Document Type


Date of Award



College of Liberal Arts and Behavioral Sciences (COLABS)

Degree Name

MA in English

First Advisor

James W. Ward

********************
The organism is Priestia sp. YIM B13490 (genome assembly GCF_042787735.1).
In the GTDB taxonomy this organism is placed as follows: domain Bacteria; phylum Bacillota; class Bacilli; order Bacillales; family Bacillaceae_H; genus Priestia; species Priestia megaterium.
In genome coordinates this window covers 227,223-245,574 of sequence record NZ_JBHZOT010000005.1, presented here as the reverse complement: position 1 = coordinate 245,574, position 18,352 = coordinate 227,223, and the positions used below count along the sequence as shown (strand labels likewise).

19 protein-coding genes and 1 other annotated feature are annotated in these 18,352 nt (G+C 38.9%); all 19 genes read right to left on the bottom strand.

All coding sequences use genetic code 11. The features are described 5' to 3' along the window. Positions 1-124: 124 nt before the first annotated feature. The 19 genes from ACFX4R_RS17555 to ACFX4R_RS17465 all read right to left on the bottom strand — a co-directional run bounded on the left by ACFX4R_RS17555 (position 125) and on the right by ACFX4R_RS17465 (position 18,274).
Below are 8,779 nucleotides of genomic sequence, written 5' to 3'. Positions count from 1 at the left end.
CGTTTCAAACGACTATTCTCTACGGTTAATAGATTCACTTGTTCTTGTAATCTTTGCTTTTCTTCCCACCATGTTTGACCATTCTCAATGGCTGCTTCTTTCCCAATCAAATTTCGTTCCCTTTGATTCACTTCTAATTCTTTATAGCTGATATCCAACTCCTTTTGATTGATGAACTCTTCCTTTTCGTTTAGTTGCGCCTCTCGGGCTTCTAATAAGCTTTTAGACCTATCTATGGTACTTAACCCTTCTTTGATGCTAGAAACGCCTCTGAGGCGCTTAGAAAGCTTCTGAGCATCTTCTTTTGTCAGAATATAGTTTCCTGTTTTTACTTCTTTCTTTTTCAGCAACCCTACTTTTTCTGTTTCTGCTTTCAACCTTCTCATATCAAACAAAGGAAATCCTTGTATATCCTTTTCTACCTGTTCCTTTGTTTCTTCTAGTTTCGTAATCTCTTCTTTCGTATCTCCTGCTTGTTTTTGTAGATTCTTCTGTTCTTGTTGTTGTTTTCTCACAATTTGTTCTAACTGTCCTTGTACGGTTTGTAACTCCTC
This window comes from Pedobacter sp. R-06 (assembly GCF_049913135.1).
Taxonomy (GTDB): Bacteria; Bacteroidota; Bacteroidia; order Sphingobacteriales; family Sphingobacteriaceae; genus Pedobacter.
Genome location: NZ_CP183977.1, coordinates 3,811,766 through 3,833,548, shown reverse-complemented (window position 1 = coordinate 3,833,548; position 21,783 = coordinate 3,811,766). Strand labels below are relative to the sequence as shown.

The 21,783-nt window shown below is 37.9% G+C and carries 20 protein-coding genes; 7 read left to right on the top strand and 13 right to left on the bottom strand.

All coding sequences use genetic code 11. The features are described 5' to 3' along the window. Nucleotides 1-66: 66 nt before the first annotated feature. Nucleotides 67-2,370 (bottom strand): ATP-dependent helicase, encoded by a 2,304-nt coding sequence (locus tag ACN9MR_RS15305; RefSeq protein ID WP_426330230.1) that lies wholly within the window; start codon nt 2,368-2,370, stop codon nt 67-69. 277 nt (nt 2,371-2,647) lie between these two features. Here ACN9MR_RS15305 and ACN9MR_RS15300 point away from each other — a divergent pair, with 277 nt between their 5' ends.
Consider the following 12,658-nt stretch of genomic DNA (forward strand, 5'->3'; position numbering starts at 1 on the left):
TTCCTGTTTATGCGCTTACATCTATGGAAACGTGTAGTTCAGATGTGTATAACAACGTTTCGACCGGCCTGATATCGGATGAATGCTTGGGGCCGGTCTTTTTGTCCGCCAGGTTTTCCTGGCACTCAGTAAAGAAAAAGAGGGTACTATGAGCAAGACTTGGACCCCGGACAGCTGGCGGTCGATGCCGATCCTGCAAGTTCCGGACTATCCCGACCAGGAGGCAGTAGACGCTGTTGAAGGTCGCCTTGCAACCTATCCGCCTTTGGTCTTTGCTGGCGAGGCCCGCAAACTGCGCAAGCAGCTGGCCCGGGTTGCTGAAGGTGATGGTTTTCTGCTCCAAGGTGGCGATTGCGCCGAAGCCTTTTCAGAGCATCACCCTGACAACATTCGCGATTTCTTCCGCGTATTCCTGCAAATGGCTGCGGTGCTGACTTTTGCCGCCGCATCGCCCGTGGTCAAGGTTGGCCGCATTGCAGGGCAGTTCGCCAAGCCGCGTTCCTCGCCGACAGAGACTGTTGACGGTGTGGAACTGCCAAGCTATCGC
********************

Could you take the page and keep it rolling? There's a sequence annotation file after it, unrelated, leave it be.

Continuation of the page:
When two airlines crashed into the World Trade Towers in New York and a third one struck the Pentagon in Washington, D.C. on September 11, 2001, the events easily became identified as the greatest news story of the Twenty-First Century. The media in the United States quickly identified the damage and loss of life, in particular in New York, as the worst act of terrorism on American soil in its history. How did Texas Black newspapers handle the tragedy of September eleven, AKA, Nine-Eleven? How did New York City Black newspapers handle the tragedy of Nine-Eleven? To what extent did the weeklies provide coverage and commentary on this otherwise national news event? Did the Texas newspapers respond with similar general news coverage and editorials publish by the New York newspaper? Were they similar to ii the general news coverage and editorializing published by the White press? Was there a continuous condemnation of those accused in the Black press similar to what the White press regularly printed? This study of the coverage of this national news event is based on the examination of the issues published by three Black newspaper weeklies and on what each weekly produced and published during a six month period of time. The newspapers selected included the New York Amsterdam News of New York City, New York, the Dallas Weekly of Dallas, Texas and the Houston Defender of Houston, Texas. The six month span of time under consideration begins with news coverage involving the first week of the tragedy, September 10, 2001 through March 13,2002. Many Americans receive their national news and information from national and local television news organizations. The next greatest sources complementing TV news are radio and daily newspapers. In the case of this national news event, touted by news outlets as perhaps the greatest long-standing news story, news outlets, including cable channels and 24 hour news networks, pumped Americans of all races and ethnic groups. From the very first reports that a passenger airplane struck the South Tower of the World Trade Center in New York through the iii commemorative reporting one year later, news coverage continues almost daily in all of these venues for news except one, the Black press. Is there something significant in this premise? Did the Black press miss the importance of this news story? Or was there something about the Nine Eleven story that made its connection to one audience and not another? A content analysis of the previously mentioned Texas and New York weekly newspapers should reveal that there were indeed significant differences in both qualitative and quantitative aspects of delivering this significant American story to the readership of the Black press. That the Black press saw this story differently from the White press, and hence, covered it distinctively different from the White press because the tragedy seemed more like an attack on White America; and that it, the Black press, provided commentary not likely found regularly in the White press. The thesis will show that these are some of the conclusions that are not only common, but are traditional traits that fit well into the long and worthy history fostered by the Black press.